Travis Zappia (32:54):
100%. That’s one of the vetting questions that I do for my cleaners is I make sure that they will clean same-day no matter what. If they tell me, “Hey, if you have a checkout, we may or may not be able to get to it,” I immediately X them off my list, and I’m on to calling the next cleaner. There’s a couple of reasons why, but the biggest one is every day that you’re not allowed to rent your property out, you’re losing money. You need to be able to turn the property on the same day no matter what. Barring any drastic, major issues with how the guests left the property or they ruin stuff or whatever, you want to make sure that the cleaners can get in and get out the same day.
Travis Zappia (33:37):
Typically all of my properties but one, the checkout time is 10:00 AM. The check in time is 4:00 PM. I would say probably 60% of the turns that I have are same-day turns. 40% of the turns, there’s at least one day gap. I let the cleaners decide whether or not they want to clean on that day or not because most of the times there isn’t a same-day turn. It’s essentially somebody’s checking in the next day. I don’t allow one-day bookings, so I’ll keep that day blocked off for the calendar regardless. But I make sure no matter what that they are okay and comfortable with same-day turns because I’m not willing to lose the revenue from being able to book that night.
Robert Leonard (34:18):
You mentioned something else that I sometimes worry about when I do these back-to-back kind of bookings. I mean, I completely agree with you. Every day that it’s not rented, whether it’s an Airbnb or an RV, you’re losing money. So I try to rent it as much as I can. But at the same time, I’ll have the rental come back and somebody is supposed to take it the next day. I’m concerned, what happens if they trashed it? What if your cleaners went to the Airbnb…? Maybe it’s not completely trashed, but maybe something broke. Maybe they broke the fridge or the microwave or something, not totally destroying the property but big enough that it’s a hassle for the next renters, and it can’t be fixed within the day. How do you handle situations like that?
Travis Zappia (35:00):
The first thing is you want to make sure that you’re overly transparent with whoever the guests are that you’re checking in next and let them know, let’s say it’s a refrigerator issue, “Hey, I just wanted to let you know the last guests unfortunately ruined the refrigerator, and I’m going to have to work on getting a replacement for it. I’m working to call places to figure out when somebody can come out to get something there.” Depending on how serious it is and how much it’s going to impact how comfortable the guest is going to feel at your property, I’ll make a couple different kind of decisions on how I handle it from a refund standpoint. If something like an AC unit where the AC’s out, and let’s just say, it’s summer, so it’s going to be really, really hot and you need the AC in a property, I will let the guests know. If they want to book somewhere else, I let them know, “Hey, the AC’s out. I’m trying to get somebody out there, but I don’t know if it’s going to be working or not when you’re there.” I want to be overly transparent with what’s going on and keep them updated on the situation.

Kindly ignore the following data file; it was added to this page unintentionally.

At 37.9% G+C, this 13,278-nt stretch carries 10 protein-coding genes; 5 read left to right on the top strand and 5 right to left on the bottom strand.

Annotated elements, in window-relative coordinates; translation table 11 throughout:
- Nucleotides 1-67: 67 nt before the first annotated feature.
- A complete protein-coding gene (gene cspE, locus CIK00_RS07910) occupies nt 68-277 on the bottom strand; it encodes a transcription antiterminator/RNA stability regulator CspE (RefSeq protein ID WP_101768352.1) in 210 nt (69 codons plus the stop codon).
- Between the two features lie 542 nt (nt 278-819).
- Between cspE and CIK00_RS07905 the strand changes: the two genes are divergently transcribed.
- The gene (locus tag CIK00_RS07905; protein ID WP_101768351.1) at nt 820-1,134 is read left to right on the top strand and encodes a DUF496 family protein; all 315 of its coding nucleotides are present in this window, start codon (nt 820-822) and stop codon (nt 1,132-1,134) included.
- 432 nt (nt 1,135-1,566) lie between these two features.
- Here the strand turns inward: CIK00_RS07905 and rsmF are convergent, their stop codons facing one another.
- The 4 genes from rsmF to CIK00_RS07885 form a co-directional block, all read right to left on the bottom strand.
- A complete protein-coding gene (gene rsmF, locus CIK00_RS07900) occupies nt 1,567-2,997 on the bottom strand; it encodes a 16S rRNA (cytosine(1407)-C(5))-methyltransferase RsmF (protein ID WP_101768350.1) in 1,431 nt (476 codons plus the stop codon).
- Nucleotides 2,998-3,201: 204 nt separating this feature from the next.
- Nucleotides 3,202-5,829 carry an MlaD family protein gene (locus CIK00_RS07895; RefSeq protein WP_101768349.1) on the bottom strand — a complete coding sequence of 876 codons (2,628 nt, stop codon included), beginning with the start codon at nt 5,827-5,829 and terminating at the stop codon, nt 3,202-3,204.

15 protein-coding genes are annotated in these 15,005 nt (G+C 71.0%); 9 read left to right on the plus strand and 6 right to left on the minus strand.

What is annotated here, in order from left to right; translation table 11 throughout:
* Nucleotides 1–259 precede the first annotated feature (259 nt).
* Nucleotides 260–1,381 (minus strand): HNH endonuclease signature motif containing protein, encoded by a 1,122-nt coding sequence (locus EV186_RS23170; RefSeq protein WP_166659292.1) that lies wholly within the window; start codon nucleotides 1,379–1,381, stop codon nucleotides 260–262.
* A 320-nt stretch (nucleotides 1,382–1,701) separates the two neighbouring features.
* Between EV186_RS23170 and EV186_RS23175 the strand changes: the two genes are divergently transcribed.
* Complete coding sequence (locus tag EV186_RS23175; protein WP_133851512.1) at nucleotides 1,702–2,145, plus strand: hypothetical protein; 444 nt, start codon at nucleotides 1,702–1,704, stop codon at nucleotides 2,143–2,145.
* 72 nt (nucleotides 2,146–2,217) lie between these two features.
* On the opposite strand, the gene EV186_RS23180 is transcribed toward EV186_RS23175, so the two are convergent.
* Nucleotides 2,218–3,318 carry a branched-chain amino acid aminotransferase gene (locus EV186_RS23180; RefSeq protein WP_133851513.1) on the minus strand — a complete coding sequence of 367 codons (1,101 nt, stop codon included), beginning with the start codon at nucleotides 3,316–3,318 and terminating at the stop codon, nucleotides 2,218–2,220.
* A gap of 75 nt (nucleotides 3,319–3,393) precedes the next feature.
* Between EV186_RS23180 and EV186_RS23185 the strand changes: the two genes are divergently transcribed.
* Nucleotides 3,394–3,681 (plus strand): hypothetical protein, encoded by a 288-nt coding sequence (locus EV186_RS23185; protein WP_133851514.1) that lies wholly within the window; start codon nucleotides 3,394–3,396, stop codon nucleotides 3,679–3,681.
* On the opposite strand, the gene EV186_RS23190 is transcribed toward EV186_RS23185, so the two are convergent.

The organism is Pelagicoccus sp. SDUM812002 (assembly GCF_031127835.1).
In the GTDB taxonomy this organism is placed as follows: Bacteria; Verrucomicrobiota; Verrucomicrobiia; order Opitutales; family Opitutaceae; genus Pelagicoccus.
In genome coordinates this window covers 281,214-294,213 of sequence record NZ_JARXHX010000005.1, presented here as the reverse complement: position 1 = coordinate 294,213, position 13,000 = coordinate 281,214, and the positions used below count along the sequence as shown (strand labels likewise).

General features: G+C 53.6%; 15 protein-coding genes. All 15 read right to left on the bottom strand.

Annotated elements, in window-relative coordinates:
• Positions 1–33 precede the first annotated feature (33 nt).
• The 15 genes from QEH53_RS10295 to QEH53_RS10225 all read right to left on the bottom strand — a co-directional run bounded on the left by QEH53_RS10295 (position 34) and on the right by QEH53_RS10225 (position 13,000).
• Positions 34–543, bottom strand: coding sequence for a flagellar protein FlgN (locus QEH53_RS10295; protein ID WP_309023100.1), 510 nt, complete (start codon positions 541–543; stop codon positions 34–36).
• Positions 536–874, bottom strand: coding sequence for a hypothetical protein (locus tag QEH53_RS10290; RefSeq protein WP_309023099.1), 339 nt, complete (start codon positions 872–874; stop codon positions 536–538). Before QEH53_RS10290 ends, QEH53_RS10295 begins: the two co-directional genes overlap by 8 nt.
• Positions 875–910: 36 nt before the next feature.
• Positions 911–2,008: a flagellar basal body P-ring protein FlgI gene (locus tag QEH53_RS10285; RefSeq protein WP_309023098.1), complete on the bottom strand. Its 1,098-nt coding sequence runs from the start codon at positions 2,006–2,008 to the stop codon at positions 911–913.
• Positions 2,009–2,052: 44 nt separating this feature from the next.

Travis Zappia (36:05):
If they’re willing to stay there regardless of what is, and let’s go back to the refrigerator issue, if refrigerator’s out, if they’re still willing to stay there, and let’s say it’s somebody that’s maybe cooking at the property wasn’t that big of a deal of, they’ll probably let you know, “Hey, not a big deal. Keep us updated. Let us know once you have any updates on when a new refrigerator can come.” If it’s somebody that you can tell it’s going to be a big deal to them, then I’ll figure out what kind of refund is fair based off of how much they paid for the nightly rate, how long they’re staying, all those types of things. Then I’ll make sure to issue whatever I feel is an appropriate refund.
Robert Leonard (36:41):
Do you have any sort of…? I don’t know if repercussion is the right way, but I know if somebody damages your property, you have a security deposit, you have some insurance options to potentially get some of that money. Do you have any options to recapture the lost money that you would have missed out on for that next rental if you’re not able to rent it to those next people because of something that the previous renter did?
Travis Zappia (37:02):
That is part of what you work through with Airbnb and their AirCover, or whatever it’s called. You can work through depending on how drastic of a problem is and situation and how likely the next guests are actually going to be able to stay or not. There are loss of revenue that you can work on recouping. Knocked on wood, I’ve never had to go through that situation before, so I don’t know exactly how it works and how much you recoup versus not. So I can’t speak intelligently on exactly what that looks like. But between what Airbnb and maybe some of the other booking platforms offer from a rent recovery standpoint and insurance, there probably are opportunities to recoup some of that lost income.
Robert Leonard (37:50):
When I decided to start renting my place on Airbnb when I traveled, I sent the listing to you to check it out and get some feedback. The first thing you said to me was that my photos were horrible. Talk to us about how STR investors should handle photos to improve their listing and increase their likelihood of getting bookings.
Travis Zappia (38:08):